The junior was expected to share snaps with fellow junior Dylan Sonnek, but his quick start made Higgins stay with Woodall.

“Tommy was awesome tonight. He was not only good on offense, but he was great on defense,” Higgins said. “We didn’t see a need to change quarterbacks that early. Dylan played a lot on defense in the second half and came up big on some plays late in the game.”

Mayfield countered with an air attack of their own.

Sophomore Adam Shelton found junior Blake Rust with a floater that went over the outstretched arms of Wildcat defender Jake Wallace for a 25-yard score.

Like Trigg County, Mayfield missed the point after to keep the game tied at 6-6 with 1:27 left in the opening quarter.

Shelton rushed for 21 yards on Mayfield’s next drive, but a fumble by Chris Williams was recovered by Jeff Adams at the Wildcat 25-yard line.

McGee capped an 11-play, 75-yard drive with a 5-yard scoring run with 2:36 left in the half. The two-point conversion pass failed, giving the Wildcats a 12-6 lead.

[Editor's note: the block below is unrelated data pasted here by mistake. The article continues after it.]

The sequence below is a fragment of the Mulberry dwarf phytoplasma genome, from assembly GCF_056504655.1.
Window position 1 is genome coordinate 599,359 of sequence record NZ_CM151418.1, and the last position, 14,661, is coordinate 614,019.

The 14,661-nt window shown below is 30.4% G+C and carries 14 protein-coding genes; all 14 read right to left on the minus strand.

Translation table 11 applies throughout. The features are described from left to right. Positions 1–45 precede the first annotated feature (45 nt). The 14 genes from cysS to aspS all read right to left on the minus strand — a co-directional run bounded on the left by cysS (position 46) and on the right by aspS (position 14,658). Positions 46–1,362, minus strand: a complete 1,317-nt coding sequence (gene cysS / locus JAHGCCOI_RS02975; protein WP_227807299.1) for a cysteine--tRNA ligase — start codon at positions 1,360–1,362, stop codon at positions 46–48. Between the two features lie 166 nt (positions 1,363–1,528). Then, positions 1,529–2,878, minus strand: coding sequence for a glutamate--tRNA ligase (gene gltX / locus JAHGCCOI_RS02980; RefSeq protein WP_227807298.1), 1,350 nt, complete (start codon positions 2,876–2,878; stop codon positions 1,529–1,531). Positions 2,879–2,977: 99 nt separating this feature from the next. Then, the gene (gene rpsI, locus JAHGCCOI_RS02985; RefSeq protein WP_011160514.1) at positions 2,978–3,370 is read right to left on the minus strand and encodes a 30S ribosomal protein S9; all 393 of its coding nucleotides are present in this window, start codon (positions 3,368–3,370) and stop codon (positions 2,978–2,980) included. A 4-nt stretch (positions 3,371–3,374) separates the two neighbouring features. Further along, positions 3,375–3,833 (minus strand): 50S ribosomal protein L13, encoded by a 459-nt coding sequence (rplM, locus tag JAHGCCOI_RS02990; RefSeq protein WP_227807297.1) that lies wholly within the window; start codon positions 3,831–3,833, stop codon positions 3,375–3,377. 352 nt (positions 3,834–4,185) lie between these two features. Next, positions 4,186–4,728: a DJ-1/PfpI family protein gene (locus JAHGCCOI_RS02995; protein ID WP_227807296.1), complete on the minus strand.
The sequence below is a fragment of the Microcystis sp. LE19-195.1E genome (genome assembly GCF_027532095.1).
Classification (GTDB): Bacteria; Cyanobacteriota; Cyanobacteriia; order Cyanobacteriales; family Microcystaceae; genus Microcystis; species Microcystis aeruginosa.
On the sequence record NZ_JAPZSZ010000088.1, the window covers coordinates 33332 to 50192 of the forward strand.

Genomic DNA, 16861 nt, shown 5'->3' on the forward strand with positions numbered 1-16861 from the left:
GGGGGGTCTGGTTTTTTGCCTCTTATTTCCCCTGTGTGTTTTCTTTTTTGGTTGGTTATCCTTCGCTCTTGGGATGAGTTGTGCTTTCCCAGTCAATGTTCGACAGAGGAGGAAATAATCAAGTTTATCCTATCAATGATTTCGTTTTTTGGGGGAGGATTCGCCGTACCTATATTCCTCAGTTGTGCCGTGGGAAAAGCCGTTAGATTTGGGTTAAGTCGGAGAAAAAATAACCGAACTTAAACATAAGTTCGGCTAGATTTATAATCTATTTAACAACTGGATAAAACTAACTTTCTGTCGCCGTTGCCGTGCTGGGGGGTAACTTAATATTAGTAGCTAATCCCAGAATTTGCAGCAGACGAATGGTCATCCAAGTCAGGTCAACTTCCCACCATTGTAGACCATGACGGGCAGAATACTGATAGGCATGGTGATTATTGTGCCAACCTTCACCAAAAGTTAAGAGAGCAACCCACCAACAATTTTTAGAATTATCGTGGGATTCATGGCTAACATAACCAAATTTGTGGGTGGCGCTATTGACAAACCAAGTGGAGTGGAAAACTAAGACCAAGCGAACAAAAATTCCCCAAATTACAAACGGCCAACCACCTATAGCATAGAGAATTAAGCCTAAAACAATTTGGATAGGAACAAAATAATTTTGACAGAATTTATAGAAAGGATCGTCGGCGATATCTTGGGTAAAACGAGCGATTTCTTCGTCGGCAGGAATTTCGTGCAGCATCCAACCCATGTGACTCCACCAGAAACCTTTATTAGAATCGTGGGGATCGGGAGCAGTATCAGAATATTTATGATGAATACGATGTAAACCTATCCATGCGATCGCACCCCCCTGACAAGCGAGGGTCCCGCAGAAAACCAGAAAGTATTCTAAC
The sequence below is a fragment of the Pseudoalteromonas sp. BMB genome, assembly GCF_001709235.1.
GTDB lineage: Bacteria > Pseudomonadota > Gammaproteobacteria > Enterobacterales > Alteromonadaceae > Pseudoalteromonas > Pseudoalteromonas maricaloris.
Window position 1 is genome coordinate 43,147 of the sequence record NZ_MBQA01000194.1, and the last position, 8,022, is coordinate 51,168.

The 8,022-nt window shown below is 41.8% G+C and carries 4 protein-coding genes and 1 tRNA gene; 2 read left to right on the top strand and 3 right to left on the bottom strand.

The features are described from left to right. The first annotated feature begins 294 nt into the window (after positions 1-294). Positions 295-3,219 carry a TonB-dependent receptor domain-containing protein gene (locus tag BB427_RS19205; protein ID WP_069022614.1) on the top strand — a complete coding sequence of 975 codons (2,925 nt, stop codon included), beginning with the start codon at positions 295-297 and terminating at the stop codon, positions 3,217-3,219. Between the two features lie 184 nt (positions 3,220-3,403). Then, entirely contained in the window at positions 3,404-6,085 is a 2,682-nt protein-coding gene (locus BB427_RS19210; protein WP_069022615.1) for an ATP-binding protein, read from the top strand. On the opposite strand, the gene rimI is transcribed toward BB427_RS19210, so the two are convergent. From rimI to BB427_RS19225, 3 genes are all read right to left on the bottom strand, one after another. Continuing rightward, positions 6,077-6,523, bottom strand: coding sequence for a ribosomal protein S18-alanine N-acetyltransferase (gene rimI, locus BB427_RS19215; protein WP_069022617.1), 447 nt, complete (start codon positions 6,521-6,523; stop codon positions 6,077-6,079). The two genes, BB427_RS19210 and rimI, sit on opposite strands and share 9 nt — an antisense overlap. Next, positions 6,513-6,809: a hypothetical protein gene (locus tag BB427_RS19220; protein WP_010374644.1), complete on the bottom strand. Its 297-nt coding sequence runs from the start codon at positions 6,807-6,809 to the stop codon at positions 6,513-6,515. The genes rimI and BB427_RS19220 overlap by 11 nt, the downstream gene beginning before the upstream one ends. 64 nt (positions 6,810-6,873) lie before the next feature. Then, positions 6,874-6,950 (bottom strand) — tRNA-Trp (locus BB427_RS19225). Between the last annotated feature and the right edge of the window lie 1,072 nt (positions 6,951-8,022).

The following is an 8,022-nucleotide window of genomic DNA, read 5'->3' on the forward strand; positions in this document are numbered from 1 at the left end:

Two bizarre plays marked the next 27 seconds that opened the door for the Cardinals before halftime.

Rust caught the Wildcat secondary asleep and hauled in a pass at midfield with nothing between him and the end zone. At the 20-yard line, the Cardinal back lost the grip on the football and dropped it on the ground where Rick Woods recovered for the Wildcats.

On the next play, Higgins inserted Dylan Sonnek at quarterback. His pass was intercepted by Tristan Dumas near midfield.

Six plays later, Rust held onto a Shelton pass for an 11-yard touchdown that gave the Cardinals a 13-12 lead at halftime.

“That was stupid on my part,” Higgins said about calling the pass play. “I was going for the jugular. I looked at the clock and wanted to bury them before the half, but it backfired.”

In the second half, the Wildcats began to wear down the Panthers, using their depth and hard-hitting defense to create some breathing room.

Woodall capped a 9-play, 74-yard drive to open the half with a 1-yard run. Boyd hauled in the two-point conversion pass for a 20-13 Wildcat lead with 7:33 left.